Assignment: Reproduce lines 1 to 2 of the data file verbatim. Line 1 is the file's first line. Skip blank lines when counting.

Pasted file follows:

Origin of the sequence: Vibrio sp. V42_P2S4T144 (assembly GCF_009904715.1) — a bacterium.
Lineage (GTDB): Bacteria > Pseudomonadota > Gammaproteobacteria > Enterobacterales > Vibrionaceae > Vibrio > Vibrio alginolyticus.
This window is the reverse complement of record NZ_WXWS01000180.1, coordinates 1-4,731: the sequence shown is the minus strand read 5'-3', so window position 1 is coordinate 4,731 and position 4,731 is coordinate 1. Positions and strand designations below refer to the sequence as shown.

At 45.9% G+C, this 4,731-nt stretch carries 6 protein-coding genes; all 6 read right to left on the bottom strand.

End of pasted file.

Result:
Origin of the sequence: Vibrio sp. V42_P2S4T144 (assembly GCF_009904715.1) — a bacterium.
Lineage (GTDB): Bacteria > Pseudomonadota > Gammaproteobacteria > Enterobacterales > Vibrionaceae > Vibrio > Vibrio alginolyticus.